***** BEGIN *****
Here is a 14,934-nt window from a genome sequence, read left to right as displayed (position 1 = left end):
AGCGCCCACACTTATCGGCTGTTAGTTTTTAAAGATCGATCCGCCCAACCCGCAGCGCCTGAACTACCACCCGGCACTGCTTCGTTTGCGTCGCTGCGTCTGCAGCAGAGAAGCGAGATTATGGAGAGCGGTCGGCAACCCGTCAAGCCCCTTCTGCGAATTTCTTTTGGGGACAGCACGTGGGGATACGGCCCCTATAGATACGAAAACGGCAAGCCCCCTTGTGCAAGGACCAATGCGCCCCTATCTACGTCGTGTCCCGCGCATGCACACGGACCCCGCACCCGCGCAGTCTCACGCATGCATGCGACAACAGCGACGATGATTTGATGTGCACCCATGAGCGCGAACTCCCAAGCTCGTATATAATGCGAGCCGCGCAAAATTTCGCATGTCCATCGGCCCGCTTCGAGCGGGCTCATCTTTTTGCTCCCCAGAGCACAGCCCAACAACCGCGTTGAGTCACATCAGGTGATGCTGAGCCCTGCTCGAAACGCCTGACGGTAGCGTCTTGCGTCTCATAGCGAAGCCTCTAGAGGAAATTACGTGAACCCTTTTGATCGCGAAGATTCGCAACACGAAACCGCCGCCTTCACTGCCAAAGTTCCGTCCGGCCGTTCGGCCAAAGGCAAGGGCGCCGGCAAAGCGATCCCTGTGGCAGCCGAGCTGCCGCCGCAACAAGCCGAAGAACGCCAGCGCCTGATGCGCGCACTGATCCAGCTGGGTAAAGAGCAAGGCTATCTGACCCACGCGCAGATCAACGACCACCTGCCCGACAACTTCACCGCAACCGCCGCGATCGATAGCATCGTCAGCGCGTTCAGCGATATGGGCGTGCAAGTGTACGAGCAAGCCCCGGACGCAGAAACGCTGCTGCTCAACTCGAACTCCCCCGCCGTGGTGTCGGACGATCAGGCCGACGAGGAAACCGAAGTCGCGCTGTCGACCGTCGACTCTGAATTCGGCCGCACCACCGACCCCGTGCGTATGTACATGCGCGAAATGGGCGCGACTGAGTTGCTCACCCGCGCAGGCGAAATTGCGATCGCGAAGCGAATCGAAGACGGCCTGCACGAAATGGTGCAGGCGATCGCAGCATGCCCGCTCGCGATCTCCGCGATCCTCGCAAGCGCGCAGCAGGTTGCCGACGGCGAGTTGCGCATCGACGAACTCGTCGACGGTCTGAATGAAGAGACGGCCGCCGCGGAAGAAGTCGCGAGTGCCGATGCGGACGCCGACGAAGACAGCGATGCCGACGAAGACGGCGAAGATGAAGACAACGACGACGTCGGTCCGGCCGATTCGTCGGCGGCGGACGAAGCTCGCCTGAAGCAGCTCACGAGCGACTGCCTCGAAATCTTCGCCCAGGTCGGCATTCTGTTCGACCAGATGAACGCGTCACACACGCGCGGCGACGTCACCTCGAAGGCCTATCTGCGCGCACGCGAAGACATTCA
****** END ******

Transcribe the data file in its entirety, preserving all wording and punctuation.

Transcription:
Here is a 14,934-nt window from a genome sequence, read left to right as displayed (position 1 = left end):
AGCGCCCACACTTATCGGCTGTTAGTTTTTAAAGATCGATCCGCCCAACCCGCAGCGCCTGAACTACCACCCGGCACTGCTTCGTTTGCGTCGCTGCGTCTGCAGCAGAGAAGCGAGATTATGGAGAGCGGTCGGCAACCCGTCAAGCCCCTTCTGCGAATTTCTTTTGGGGACAGCACGTGGGGATACGGCCCCTATAGATACGAAAACGGCAAGCCCCCTTGTGCAAGGACCAATGCGCCCCTATCTACGTCGTGTCCCGCGCATGCACACGGACCCCGCACCCGCGCAGTCTCACGCATGCATGCGACAACAGCGACGATGATTTGATGTGCACCCATGAGCGCGAACTCCCAAGCTCGTATATAATGCGAGCCGCGCAAAATTTCGCATGTCCATCGGCCCGCTTCGAGCGGGCTCATCTTTTTGCTCCCCAGAGCACAGCCCAACAACCGCGTTGAGTCACATCAGGTGATGCTGAGCCCTGCTCGAAACGCCTGACGGTAGCGTCTTGCGTCTCATAGCGAAGCCTCTAGAGGAAATTACGTGAACCCTTTTGATCGCGAAGATTCGCAACACGAAACCGCCGCCTTCACTGCCAAAGTTCCGTCCGGCCGTTCGGCCAAAGGCAAGGGCGCCGGCAAAGCGATCCCTGTGGCAGCCGAGCTGCCGCCGCAACAAGCCGAAGAACGCCAGCGCCTGATGCGCGCACTGATCCAGCTGGGTAAAGAGCAAGGCTATCTGACCCACGCGCAGATCAACGACCACCTGCCCGACAACTTCACCGCAACCGCCGCGATCGATAGCATCGTCAGCGCGTTCAGCGATATGGGCGTGCAAGTGTACGAGCAAGCCCCGGACGCAGAAACGCTGCTGCTCAACTCGAACTCCCCCGCCGTGGTGTCGGACGATCAGGCCGACGAGGAAACCGAAGTCGCGCTGTCGACCGTCGACTCTGAATTCGGCCGCACCACCGACCCCGTGCGTATGTACATGCGCGAAATGGGCGCGACTGAGTTGCTCACCCGCGCAGGCGAAATTGCGATCGCGAAGCGAATCGAAGACGGCCTGCACGAAATGGTGCAGGCGATCGCAGCATGCCCGCTCGCGATCTCCGCGATCCTCGCAAGCGCGCAGCAGGTTGCCGACGGCGAGTTGCGCATCGACGAACTCGTCGACGGTCTGAATGAAGAGACGGCCGCCGCGGAAGAAGTCGCGAGTGCCGATGCGGACGCCGACGAAGACAGCGATGCCGACGAAGACGGCGAAGATGAAGACAACGACGACGTCGGTCCGGCCGATTCGTCGGCGGCGGACGAAGCTCGCCTGAAGCAGCTCACGAGCGACTGCCTCGAAATCTTCGCCCAGGTCGGCATTCTGTTCGACCAGATGAACGCGTCACACACGCGCGGCGACGTCACCTCGAAGGCCTATCTGCGCGCACGCGAAGACATTCA